Monday, October 18, 2010

a nightcap before night


on the way home from class i stop in a bar to have a few drinks. i saddle up to a corner and slide off my backpack and and let my self exhale before ordering a drink. next to me is a man not much older than myself and hes trying to get the bartenders attention and adjusting his baseball hat nervously. hes fiddling with his smart phone and shifting in his seat. the bartender knows him and knows how to handle him and ignores him until he settles a bit, quiets in his stool, focuses on his phone, and then comes over to see what the guy wanted.

i sip my manhattan and dont pretend to be shy about eavesdropping on their conversation. its baseball talk. football talk. the bartender, who i know fairly well and get along with in a very casual way, without the pretense of politeness and regardless of our shared profession, knows enough about both sports to hold a reasonable conversation with the guy, who, it seems, is filled with up-to-date statistics and inside news on every player on every local team. i chime in when i can, offering the weak second hand facts i picked up in the newspaper or on sports wrap ups during the week. the bartender holds his own and backs up my statements with a knowing wink. i finish my manhattan and decide to move when the conversation dies and a window opens.

i go to another side of the bar, a quieter area where my seat is more personal and the conversation is more sparse. the bartender comes over and pours me a beer and each of us a shot of whiskey. we catch up with each other.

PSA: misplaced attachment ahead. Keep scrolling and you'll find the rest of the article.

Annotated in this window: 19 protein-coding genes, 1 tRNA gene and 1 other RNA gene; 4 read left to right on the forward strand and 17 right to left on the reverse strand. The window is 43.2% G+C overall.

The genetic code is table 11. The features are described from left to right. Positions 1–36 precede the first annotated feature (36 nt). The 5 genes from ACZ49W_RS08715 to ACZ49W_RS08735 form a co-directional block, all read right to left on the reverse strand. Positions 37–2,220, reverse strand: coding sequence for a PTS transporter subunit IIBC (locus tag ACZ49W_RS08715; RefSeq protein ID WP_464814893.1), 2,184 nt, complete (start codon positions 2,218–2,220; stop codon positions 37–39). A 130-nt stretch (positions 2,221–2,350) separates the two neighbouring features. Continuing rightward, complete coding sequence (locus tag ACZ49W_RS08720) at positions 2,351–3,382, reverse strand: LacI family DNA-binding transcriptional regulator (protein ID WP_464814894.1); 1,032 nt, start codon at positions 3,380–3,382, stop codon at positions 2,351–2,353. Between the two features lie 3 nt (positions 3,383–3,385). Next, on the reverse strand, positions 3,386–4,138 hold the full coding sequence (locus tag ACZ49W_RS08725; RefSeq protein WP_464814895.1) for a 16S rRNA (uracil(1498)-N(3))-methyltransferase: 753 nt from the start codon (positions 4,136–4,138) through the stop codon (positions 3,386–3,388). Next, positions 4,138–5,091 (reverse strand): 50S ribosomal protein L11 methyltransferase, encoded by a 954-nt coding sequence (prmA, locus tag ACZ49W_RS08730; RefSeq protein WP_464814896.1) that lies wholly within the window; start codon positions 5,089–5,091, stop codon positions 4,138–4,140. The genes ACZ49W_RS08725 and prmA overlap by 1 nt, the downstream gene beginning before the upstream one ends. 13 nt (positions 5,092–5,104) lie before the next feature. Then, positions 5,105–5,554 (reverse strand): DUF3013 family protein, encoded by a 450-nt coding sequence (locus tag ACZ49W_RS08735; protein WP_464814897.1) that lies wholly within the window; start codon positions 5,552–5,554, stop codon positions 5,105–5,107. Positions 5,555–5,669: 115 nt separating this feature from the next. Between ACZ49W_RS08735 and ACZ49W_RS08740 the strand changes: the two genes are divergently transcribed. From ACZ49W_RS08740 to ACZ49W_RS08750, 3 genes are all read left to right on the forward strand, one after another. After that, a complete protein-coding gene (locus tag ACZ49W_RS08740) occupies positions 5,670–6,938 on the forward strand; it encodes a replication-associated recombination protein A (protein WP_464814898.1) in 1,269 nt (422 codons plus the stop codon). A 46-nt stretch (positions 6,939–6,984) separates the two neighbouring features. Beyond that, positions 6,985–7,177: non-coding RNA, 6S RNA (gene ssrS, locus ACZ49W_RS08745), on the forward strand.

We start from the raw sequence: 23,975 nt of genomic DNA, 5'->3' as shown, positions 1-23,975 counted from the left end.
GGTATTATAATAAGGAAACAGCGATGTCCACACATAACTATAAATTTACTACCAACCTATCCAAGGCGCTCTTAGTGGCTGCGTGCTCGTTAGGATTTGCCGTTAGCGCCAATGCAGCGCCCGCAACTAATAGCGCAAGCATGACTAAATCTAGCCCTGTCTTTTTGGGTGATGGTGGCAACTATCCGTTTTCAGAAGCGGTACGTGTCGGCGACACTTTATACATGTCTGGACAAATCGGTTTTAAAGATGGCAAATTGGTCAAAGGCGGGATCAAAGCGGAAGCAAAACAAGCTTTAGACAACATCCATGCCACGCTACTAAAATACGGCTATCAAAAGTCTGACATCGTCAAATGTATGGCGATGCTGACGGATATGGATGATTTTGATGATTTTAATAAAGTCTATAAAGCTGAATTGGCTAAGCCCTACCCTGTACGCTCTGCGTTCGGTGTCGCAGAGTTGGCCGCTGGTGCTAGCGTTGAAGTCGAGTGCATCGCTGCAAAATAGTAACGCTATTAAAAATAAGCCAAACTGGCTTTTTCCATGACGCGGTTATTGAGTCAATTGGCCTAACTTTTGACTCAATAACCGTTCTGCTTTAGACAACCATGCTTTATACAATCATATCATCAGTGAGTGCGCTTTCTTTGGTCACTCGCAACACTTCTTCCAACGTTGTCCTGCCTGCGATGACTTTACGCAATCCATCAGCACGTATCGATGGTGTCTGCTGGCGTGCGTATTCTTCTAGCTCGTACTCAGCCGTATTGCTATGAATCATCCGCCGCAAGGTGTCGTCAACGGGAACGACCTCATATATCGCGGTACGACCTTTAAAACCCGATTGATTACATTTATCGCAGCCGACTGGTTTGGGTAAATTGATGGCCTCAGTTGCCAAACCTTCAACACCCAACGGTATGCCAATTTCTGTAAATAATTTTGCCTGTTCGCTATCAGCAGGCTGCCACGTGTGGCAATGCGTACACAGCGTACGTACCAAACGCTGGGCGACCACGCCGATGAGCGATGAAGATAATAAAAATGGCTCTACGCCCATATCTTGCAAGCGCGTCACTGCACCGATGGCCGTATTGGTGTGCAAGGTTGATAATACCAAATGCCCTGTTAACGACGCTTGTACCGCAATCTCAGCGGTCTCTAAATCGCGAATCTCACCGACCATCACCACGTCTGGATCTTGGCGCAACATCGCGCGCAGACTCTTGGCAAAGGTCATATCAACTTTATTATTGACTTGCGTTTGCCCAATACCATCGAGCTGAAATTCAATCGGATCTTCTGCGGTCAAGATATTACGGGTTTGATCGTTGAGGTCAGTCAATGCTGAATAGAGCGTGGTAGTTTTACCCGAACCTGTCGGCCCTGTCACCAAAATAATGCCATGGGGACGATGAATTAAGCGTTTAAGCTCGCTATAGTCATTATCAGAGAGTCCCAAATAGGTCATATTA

he is a photographer, im assuming a good one, and works the bar to pay the bills. to support his art. he knows i write and that i dont call myself a writer. we discuss the trials of creative ventures, or more accurately, how to handle those spells when the juices arent flowing and it seems the well has run dry. i tell him about how i havent written in weeks and how there are no words in me to write. he tells me of a writer whos name i forget, who worked at the post office and wrote every day for four hours and never got famous or even recognized until he was retired and about to die. i nod solemnly at this all too typical tale, afraid to respond with my voice for fear ill doom myself to the same fate. i cant write four hours a day, i think to myself, i can barely write twenty minutes a day. i ask what he does when he feels creatively blocked and he says he shoots a roll a day no matter what, even if the pictures are crap. i have to admire this and also feel a bit envious, i wonder if its easier to just shoot pictures of crap than it is to write a few pages of crap.

he suggest i look into other mediums. see a play. read some poetry. i agree, and promise myself ill try. i dont know if i will, but it seems like a good idea. i can definitely find inspiration in the cadence of written dialog, or the meter of a gentle stanza. i dont mention how i am falling behind in school, how the record company has kept me busy, how my love life has become a tangled distraction. these are all excuses, all reasons to hold myself back. he knows and i know.

i finish my beer and we take our shots. he doesnt charge me for the drinks and i tip him $20. we shake hands and i thank him for the advice. the guy in the corner with the baseball hat yells out something toward the screen. i shrug on my back pack and i walk home with the moon on my shoulders and wonder what it is i didnt write this time.

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Creative Commons License
:gray matters: by jkg is licensed under a Creative Commons Attribution-No Derivative Works 3.0 United States License.
Based on a work at downtownalleys.blogspot.com.